Thanks to the variety of social media marketing tools available today, there is a nearly endless stream of data available to marketers. That could make it tough to determine what metrics actually matter for your campaign or brand and why.
Here are nine key performance indicators and explanations for why they might matter to your brand.
1. Share of Voice: The number of mentions of your brand versus competing brands on the social web.
Why You Should Care: Your Share of Voice can be a good indicator of the consumer awareness of your brand as compared to your competitive set. It essentially shows how much of the social conversation your brand has earned or is currently earning.
2. Brand Volume: The total number of brand mentions over a given period of time.
Why You Should Care: If this number isn’t growing, your campaign probably isn’t working. Tracking brand volume week-over-week and month-over-month can be a good way to measure the overall health of your social presence.
3. Engagement: The overall number of times a user talks to your brand on social sites.
Why You Should Care: You can push out all the content in the world, but if no one cares to reply or discuss then what’s the point? Social media is a conversation, after all. The more highly engaged your followers and fans are, the more likely they are to be brand-loyalists, or become influencers and evangelize your products or services on their own personal networks.
4. Interaction Per Post: The number of replies or comments you receive on a given post, tweet, or update.
Why You Should Care: Similar to the engagement metric, the more times a user makes the effort to comment or reply, the more likely it is that they will grow to care about your brand and what you have to say.
5. Sentiment Analysis: The process of determining how the people who talk about your brand on social media actually feel about your brand, products, or company.
Why You Should Care: Although P.T. Barnum famously said, “All publicity is good publicity,” it’s an obvious problem if your brand is consistently being trashed on social media. Also, if the sentiment is mostly neutral, that could be a sign your marketing is not making a big enough impact, and no one cares enough to have a strong opinion either positively or negatively.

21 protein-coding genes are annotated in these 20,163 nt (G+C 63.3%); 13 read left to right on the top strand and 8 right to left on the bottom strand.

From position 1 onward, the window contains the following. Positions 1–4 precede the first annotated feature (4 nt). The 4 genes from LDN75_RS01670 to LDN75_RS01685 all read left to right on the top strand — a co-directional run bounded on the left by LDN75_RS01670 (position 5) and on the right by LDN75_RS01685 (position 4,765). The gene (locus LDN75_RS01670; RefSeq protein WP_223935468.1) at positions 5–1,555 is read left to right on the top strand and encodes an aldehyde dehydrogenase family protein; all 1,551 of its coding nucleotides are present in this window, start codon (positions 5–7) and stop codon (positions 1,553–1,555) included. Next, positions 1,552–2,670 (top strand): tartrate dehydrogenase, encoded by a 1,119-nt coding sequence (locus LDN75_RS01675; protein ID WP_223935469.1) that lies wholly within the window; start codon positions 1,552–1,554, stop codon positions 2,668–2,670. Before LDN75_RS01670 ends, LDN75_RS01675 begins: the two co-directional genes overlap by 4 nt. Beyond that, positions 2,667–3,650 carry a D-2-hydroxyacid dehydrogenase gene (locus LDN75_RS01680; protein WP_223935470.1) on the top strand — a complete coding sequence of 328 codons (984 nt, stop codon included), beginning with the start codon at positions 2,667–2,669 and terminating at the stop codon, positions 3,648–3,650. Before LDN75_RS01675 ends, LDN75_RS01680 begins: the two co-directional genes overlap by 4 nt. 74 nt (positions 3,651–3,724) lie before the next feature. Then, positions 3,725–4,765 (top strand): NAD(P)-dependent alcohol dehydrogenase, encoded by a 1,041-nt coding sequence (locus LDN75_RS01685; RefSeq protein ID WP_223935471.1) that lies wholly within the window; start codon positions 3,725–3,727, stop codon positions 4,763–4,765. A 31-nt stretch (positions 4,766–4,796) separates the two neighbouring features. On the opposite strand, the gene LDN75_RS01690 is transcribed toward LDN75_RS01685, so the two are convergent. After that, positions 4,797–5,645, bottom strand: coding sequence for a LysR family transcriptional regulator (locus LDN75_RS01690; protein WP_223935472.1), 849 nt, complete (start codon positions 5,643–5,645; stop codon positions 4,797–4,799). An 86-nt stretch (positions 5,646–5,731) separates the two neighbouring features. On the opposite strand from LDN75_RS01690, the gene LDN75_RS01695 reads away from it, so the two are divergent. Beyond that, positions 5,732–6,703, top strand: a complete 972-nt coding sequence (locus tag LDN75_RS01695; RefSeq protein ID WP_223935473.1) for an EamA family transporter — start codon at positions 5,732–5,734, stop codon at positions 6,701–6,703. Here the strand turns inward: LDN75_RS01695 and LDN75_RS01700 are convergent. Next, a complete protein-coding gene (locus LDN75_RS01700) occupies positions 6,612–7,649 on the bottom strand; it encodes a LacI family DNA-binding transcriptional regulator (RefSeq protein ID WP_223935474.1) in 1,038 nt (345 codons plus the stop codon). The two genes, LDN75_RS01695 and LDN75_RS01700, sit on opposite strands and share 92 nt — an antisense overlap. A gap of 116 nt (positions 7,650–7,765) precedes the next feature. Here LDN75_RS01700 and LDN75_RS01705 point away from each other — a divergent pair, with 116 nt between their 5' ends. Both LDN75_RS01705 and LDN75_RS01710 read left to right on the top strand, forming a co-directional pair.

6. Social Click-Through Rate: The number of times a user clicks on a link to one of your owned web properties shared via social media.
Why You Should Care: Typically, one of the goals of a social media campaign is to drive traffic to a brand’s website, microsite, or other owned media, thereby creating consumer awareness and subsequently sales or conversions. The growth in the number of clickthroughs can be one of the indicators of a successful, engaging campaign.
7. Key Influencer Mentions: The number of mentions by users you’ve designated as “key influencers” due to their substantial and loyal social media following.
Why You Should Care: Having influencers discuss your brand and serve as a brand ambassador is an extremely powerful way to organically extend your reach within key communities. While having anyone mention your brand on social media can be proof your tactics are working, mentions by key influencers are considered more valuable since they have a deeper reach or more pull/influence with your target demographic or communities.
8. Platform Reach: The number of social platforms that your brand appears on, or the social “reach” across various online networks.
Why You Should Care: Your brand might be a hot topic of discussion on various forums, but your Twitter mentions are low. Whether or not this is a problem depends on the social networks your targets actually use. After all, having a popular Pinterest page, which has a predominantly female user-base, doesn’t really help if your brand is trying to target teenage males.
9. Mobile Mentions: The number of mentions of a brand on mobile social sites.
Why You Should Care: Social media is an increasingly mobile form of communication, and posting updates while on the go is quickly becoming part of nearly everyone’s lifestyle, thanks to smartphones and tablets. If consumers aren’t bringing your brand with them via mobile apps, this could be a sign you are getting left behind. It is especially important if your campaign involves mobile coupons, QR codes, or anything else that’s tied into the Android, iPhone, Blackberry, or Windows phone operating systems.
Even with all these metrics, it is important to remember that there is no magic formula that will simply turn your social media marketing efforts into dollars. The social realm is and always will be a rapidly evolving marketplace of information. What all marketers know is that people want to talk candidly and honestly about their experiences with a brand’s services and products, they want to hear directly from the voices of brands themselves, and that they will use multiple public channels to do so.
SOURCE – http://mashable.com/2012/06/11/social-media-brand-data/